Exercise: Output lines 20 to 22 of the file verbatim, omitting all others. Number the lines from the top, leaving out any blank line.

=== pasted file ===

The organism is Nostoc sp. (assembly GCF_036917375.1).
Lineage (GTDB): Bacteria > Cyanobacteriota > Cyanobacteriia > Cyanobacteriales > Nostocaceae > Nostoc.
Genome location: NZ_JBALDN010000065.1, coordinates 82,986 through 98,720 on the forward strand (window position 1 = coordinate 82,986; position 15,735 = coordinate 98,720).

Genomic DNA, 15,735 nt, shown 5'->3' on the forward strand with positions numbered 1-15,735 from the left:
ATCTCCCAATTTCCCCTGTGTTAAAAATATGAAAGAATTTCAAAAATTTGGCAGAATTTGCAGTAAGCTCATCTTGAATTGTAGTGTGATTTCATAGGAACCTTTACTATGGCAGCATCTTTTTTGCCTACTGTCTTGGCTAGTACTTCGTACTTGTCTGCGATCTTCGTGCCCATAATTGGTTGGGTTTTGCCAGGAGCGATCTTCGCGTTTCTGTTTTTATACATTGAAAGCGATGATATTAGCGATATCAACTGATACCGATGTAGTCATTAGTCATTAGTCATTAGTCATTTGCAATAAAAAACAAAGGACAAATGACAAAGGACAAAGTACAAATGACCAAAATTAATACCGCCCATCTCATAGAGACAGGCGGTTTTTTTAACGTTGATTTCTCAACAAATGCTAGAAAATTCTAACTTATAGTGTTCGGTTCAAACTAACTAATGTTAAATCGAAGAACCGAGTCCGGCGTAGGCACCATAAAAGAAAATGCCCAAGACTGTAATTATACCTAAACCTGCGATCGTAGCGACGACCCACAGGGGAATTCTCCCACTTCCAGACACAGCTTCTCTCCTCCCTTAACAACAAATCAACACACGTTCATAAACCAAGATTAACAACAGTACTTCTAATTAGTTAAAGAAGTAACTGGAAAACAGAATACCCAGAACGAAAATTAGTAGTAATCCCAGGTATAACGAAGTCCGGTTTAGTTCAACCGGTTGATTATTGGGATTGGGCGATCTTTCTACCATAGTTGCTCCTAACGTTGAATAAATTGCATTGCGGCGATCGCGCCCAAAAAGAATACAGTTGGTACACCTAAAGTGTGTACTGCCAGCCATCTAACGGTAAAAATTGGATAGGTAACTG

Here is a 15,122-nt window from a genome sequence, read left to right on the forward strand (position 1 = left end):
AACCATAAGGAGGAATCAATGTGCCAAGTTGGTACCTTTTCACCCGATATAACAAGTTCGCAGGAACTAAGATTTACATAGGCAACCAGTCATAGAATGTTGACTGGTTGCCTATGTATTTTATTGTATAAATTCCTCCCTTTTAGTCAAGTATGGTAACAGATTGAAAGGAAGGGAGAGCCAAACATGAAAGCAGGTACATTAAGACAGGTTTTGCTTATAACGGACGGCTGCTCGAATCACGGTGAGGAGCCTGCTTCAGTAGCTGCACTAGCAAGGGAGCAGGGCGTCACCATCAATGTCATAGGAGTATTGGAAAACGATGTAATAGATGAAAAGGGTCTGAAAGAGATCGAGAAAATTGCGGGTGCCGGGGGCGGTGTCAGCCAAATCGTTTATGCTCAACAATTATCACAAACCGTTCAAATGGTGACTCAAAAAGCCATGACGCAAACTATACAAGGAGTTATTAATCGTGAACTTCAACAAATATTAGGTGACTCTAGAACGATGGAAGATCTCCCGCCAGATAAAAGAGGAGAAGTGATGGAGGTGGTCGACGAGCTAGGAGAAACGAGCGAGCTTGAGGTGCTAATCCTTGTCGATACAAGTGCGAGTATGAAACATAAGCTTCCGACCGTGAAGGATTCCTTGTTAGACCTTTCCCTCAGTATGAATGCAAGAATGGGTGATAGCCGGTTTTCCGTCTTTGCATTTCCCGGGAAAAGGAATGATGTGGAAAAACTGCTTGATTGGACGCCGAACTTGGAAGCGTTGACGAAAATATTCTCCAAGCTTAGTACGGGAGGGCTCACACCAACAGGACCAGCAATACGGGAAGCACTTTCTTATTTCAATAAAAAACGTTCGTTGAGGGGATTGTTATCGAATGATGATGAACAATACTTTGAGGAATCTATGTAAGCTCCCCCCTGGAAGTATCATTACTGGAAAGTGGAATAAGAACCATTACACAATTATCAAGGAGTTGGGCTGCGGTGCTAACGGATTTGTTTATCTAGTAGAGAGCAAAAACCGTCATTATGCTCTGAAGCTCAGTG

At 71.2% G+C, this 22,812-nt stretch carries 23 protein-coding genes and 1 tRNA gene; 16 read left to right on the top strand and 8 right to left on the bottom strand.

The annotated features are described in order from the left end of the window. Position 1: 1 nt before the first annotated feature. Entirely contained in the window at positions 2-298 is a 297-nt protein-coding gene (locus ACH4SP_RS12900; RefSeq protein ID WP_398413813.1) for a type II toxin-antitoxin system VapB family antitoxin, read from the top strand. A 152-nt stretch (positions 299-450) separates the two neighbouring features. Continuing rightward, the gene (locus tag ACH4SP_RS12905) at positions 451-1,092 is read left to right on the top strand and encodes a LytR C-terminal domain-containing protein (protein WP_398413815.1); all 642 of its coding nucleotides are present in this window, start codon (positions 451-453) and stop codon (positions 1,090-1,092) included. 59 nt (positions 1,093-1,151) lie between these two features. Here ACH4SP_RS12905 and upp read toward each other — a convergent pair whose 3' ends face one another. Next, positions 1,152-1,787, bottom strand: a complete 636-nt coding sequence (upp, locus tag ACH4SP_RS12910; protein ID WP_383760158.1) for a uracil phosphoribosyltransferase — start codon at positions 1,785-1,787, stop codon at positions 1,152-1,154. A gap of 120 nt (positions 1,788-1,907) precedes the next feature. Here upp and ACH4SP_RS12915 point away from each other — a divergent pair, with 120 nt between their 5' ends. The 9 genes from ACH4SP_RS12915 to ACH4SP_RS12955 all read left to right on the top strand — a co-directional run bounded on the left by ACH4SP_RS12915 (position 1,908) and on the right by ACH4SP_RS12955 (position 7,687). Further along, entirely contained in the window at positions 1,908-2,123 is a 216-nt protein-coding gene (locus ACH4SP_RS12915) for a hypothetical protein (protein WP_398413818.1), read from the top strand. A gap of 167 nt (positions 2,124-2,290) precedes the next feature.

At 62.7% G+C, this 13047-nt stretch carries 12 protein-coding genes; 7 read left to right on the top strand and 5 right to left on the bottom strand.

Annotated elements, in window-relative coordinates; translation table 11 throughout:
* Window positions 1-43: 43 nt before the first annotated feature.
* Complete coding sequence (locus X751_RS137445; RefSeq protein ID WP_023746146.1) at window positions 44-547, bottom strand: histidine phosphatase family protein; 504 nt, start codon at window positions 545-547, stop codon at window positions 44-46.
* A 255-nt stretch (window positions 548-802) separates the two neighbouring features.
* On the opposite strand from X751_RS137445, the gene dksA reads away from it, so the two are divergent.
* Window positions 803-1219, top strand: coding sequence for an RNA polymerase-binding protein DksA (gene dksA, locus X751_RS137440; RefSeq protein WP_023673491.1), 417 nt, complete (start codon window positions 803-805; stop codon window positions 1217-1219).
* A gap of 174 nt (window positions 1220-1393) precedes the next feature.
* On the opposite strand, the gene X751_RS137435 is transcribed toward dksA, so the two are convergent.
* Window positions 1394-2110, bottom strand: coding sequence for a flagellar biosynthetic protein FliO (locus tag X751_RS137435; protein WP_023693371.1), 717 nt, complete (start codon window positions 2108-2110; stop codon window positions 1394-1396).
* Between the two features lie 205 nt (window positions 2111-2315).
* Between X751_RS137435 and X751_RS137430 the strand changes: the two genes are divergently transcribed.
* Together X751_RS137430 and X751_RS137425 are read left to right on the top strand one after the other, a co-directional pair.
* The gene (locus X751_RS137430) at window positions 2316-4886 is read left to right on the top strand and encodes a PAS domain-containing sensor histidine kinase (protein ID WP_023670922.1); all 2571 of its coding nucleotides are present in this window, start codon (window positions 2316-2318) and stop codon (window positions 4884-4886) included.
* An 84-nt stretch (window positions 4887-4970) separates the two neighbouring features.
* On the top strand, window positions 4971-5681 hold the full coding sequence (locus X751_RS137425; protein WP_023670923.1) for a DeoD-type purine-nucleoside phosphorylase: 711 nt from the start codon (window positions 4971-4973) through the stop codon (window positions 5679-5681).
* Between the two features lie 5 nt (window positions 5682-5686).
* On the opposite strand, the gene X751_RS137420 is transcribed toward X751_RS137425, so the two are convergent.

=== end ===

* Between the two features lie 205 nt (window positions 2111-2315).
* Between X751_RS137435 and X751_RS137430 the strand changes: the two genes are divergently transcribed.
* Together X751_RS137430 and X751_RS137425 are read left to right on the top strand one after the other, a co-directional pair.